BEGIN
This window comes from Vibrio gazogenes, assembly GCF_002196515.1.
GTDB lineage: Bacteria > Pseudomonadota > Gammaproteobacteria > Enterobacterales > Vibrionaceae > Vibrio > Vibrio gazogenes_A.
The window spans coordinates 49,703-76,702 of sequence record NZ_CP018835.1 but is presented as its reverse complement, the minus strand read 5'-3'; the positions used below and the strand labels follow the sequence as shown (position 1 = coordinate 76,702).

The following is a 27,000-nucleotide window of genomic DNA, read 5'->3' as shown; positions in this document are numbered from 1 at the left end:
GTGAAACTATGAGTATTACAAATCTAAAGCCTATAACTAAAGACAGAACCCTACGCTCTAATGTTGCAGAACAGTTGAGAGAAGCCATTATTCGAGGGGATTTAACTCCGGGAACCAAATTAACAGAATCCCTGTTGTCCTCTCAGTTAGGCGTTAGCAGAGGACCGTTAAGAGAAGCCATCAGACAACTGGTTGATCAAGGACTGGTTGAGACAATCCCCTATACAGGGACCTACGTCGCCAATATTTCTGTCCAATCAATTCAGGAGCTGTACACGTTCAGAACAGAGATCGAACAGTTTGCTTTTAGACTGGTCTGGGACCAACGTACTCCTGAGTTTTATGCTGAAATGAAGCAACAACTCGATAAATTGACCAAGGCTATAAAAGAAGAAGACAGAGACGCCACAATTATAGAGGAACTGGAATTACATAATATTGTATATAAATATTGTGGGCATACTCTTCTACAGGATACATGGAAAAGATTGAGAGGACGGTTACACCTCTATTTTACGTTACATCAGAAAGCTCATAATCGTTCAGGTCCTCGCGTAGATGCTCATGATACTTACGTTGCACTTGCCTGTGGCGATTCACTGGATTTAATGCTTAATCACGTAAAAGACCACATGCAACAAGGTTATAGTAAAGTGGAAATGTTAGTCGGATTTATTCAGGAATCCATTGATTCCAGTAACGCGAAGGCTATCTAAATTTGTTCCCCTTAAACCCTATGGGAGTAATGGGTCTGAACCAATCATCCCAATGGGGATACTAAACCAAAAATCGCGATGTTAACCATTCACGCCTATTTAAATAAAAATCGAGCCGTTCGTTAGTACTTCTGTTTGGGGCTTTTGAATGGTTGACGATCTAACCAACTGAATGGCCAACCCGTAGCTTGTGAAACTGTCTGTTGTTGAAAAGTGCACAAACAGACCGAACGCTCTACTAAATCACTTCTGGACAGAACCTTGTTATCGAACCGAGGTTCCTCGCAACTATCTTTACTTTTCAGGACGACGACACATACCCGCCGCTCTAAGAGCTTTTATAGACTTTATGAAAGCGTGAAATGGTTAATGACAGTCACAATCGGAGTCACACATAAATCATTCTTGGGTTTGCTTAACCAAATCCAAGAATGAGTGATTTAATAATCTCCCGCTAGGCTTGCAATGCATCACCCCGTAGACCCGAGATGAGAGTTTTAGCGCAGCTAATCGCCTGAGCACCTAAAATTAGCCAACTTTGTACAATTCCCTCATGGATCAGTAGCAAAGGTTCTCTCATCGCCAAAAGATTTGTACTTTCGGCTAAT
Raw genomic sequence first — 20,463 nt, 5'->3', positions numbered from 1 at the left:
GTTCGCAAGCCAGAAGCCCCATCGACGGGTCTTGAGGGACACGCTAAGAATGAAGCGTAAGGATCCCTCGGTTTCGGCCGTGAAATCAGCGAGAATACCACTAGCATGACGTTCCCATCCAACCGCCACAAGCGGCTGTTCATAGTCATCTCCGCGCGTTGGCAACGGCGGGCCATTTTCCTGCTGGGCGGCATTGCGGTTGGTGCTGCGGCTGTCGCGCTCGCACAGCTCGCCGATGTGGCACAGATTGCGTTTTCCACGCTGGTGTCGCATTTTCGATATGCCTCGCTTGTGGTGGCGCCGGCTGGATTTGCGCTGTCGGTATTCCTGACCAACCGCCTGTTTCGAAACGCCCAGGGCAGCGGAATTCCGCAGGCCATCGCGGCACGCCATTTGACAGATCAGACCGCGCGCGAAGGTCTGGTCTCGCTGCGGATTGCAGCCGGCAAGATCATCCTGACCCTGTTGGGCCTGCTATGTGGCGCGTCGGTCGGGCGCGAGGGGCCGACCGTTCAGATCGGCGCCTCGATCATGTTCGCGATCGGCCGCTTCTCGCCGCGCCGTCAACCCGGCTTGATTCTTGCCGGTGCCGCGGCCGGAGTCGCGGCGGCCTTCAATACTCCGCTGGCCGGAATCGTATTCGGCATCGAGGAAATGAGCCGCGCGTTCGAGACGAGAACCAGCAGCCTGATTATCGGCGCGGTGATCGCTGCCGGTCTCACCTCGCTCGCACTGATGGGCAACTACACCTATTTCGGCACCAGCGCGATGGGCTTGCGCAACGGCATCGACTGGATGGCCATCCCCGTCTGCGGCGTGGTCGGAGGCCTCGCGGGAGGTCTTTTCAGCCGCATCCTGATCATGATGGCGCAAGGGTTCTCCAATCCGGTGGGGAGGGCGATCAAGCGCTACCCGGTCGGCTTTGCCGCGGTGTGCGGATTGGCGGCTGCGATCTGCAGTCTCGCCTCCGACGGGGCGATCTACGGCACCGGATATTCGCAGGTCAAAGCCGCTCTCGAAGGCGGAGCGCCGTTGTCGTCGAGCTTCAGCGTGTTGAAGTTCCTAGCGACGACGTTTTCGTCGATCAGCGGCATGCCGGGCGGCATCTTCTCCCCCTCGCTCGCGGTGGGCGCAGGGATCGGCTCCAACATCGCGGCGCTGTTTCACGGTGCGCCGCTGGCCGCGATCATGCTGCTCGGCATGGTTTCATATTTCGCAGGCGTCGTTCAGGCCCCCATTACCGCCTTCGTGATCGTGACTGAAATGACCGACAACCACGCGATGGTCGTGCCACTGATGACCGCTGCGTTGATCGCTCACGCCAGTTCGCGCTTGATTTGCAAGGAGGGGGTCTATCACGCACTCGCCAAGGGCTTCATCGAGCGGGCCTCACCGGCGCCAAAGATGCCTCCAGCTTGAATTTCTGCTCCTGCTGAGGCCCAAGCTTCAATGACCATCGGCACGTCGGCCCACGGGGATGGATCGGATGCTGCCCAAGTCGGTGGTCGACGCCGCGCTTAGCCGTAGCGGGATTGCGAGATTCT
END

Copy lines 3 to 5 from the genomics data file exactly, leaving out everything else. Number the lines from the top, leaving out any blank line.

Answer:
The window spans coordinates 49,703-76,702 of sequence record NZ_CP018835.1 but is presented as its reverse complement, the minus strand read 5'-3'; the positions used below and the strand labels follow the sequence as shown (position 1 = coordinate 76,702).

The following is a 27,000-nucleotide window of genomic DNA, read 5'->3' as shown; positions in this document are numbered from 1 at the left end:
GTGAAACTATGAGTATTACAAATCTAAAGCCTATAACTAAAGACAGAACCCTACGCTCTAATGTTGCAGAACAGTTGAGAGAAGCCATTATTCGAGGGGATTTAACTCCGGGAACCAAATTAACAGAATCCCTGTTGTCCTCTCAGTTAGGCGTTAGCAGAGGACCGTTAAGAGAAGCCATCAGACAACTGGTTGATCAAGGACTGGTTGAGACAATCCCCTATACAGGGACCTACGTCGCCAATATTTCTGTCCAATCAATTCAGGAGCTGTACACGTTCAGAACAGAGATCGAACAGTTTGCTTTTAGACTGGTCTGGGACCAACGTACTCCTGAGTTTTATGCTGAAATGAAGCAACAACTCGATAAATTGACCAAGGCTATAAAAGAAGAAGACAGAGACGCCACAATTATAGAGGAACTGGAATTACATAATATTGTATATAAATATTGTGGGCATACTCTTCTACAGGATACATGGAAAAGATTGAGAGGACGGTTACACCTCTATTTTACGTTACATCAGAAAGCTCATAATCGTTCAGGTCCTCGCGTAGATGCTCATGATACTTACGTTGCACTTGCCTGTGGCGATTCACTGGATTTAATGCTTAATCACGTAAAAGACCACATGCAACAAGGTTATAGTAAAGTGGAAATGTTAGTCGGATTTATTCAGGAATCCATTGATTCCAGTAACGCGAAGGCTATCTAAATTTGTTCCCCTTAAACCCTATGGGAGTAATGGGTCTGAACCAATCATCCCAATGGGGATACTAAACCAAAAATCGCGATGTTAACCATTCACGCCTATTTAAATAAAAATCGAGCCGTTCGTTAGTACTTCTGTTTGGGGCTTTTGAATGGTTGACGATCTAACCAACTGAATGGCCAACCCGTAGCTTGTGAAACTGTCTGTTGTTGAAAAGTGCACAAACAGACCGAACGCTCTACTAAATCACTTCTGGACAGAACCTTGTTATCGAACCGAGGTTCCTCGCAACTATCTTTACTTTTCAGGACGACGACACATACCCGCCGCTCTAAGAGCTTTTATAGACTTTATGAAAGCGTGAAATGGTTAATGACAGTCACAATCGGAGTCACACATAAATCATTCTTGGGTTTGCTTAACCAAATCCAAGAATGAGTGATTTAATAATCTCCCGCTAGGCTTGCAATGCATCACCCCGTAGACCCGAGATGAGAGTTTTAGCGCAGCTAATCGCCTGAGCACCTAAAATTAGCCAACTTTGTACAATTCCCTCATGGATCAGTAGCAAAGGTTCTCTCATCGCCAAAAGATTTGTACTTTCGGCTAAT